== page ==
Ideas around the convergence and integration of value concepts and relationship marketing into what we term relationship value management are still at an evolutionary stage. We believe that over the next few years this will be an area of increasing interest. Given the nature of value and relationship value as concepts, there exist a number of opportunities for future research; five of these are identified. First, within the individual value streams there is a need for more empirical research. At present empirical work is not evenly developed across the nine core streams of literature we explored.
For example, the amount of empirical research undertaken within the customer satisfaction and service quality stream, especially in the work on SERVQUAL and PIMS, is considerable. This highlights how empirical research could further develop a number of the other value streams. Second, the importance of all relevant stakeholders needs to be considered. In particular, the concept of employee value needs further development. We have outlined above the considerable amount of work that has been undertaken in the areas of customer value and shareholder value.
Work needs to be undertaken to identify the core elements of employee value from two perspectives: the value of the employees to
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In particular, the linkages between employee, customer and shareholder value need to be developed further. Although some progress has recently been made through the service-profit chain research, much of the work to date has been based on correlation analysis without considerations of causality (with the exception of Rucci et al. , 152-169). Much work remains to be done in exploring causal relationships and understanding differences across a range of industries. This area represents a key opportunity for the development of more sophisticated value measures.
Fourth, further conceptual development and testing of the framework for relationship value management is required. The framework represents a first step in providing an integrative approach. In the future, it could be tested and refined by applying the framework using a number of organizations as case studies. Finally, more work needs to be done in the whole area of measurement and development of metrics around the value process, including the further development of specific tools for value measurement for each activity in the value process.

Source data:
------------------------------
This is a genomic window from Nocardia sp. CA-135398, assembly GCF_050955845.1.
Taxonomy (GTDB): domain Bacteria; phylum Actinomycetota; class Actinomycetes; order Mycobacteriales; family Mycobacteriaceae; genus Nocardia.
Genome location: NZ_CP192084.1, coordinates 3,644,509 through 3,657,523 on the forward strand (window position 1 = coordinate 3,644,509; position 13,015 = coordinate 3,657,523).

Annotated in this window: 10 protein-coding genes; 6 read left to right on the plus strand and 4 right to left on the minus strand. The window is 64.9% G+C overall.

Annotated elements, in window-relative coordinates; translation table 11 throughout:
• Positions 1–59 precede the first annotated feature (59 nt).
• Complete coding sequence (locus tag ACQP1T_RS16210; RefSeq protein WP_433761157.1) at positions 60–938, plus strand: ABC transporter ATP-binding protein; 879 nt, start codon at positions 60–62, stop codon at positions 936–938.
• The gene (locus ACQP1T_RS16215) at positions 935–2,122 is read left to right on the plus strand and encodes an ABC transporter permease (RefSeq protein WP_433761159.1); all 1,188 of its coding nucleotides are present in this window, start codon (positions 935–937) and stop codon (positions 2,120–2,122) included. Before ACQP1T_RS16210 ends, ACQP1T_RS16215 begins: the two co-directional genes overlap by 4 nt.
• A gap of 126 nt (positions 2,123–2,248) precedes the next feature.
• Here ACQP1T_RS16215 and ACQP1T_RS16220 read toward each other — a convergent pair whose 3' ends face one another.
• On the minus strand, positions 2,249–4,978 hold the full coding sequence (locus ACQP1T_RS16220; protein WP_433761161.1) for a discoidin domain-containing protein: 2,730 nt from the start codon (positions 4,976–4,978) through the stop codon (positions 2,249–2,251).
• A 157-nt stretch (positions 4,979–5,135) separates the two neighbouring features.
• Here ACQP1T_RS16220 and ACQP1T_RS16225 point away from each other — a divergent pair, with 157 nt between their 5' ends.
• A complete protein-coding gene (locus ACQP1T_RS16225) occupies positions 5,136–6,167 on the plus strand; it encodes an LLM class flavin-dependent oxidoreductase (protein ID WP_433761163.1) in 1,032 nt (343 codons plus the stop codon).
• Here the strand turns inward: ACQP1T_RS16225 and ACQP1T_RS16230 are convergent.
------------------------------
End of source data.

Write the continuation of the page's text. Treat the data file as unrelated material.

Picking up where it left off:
Although some measurement systems such as customer satisfaction and service quality already exist, a key aspect will be the development of a comprehensive integrated set of measures across the whole value process. We view this as one of the most important areas for future research. Limitations and Suggestions for Future Research The present study exhibits some limitations that should be noted. Firstly, female consumers were more willing to participate in the study and thus were slightly over-represented in the sample.
Secondly, the study was conducted in the context of the restaurant industry; hence generalisations of the findings beyond the restaurant industry and the study population should be made with caution. Furthermore, other intangible costs such as physical and psychic costs were not examined in this study. These costs are highly relevant in services that are complex and professional such as medical services and investment services. It would therefore be worthwhile in future studies to examine how these costs affect the purchase decisions of customers and their subsequent post-purchase evaluations.
References and Bibliography
Aaker, D. A. and R. Jacobson. `The Financial Information Content of Perceived Quality’, Journal of Marketing Research, 31(2), (1994) pp. 191-201. ABBOTT, R. & PERKINS, D. (1978) Development and construct validation of a set student rating of instruction items, Educational and Psychological Measurement, 38(4), pp. 1069-1075. Alford, B. L. and D. L. Sherrell. `The Role of Affect in Consumer Satisfaction Judgments of Credence-Based Services’, Journal of Business Research, 37(1), (1996) pp. 71-84. Anderson, E. and R. Oliver. `Perspectives on Behaviour-Based Versus Outcome-Based Salesforce Control Systems’, Journal of Marketing, 51(October), (1987) pp. 76-88.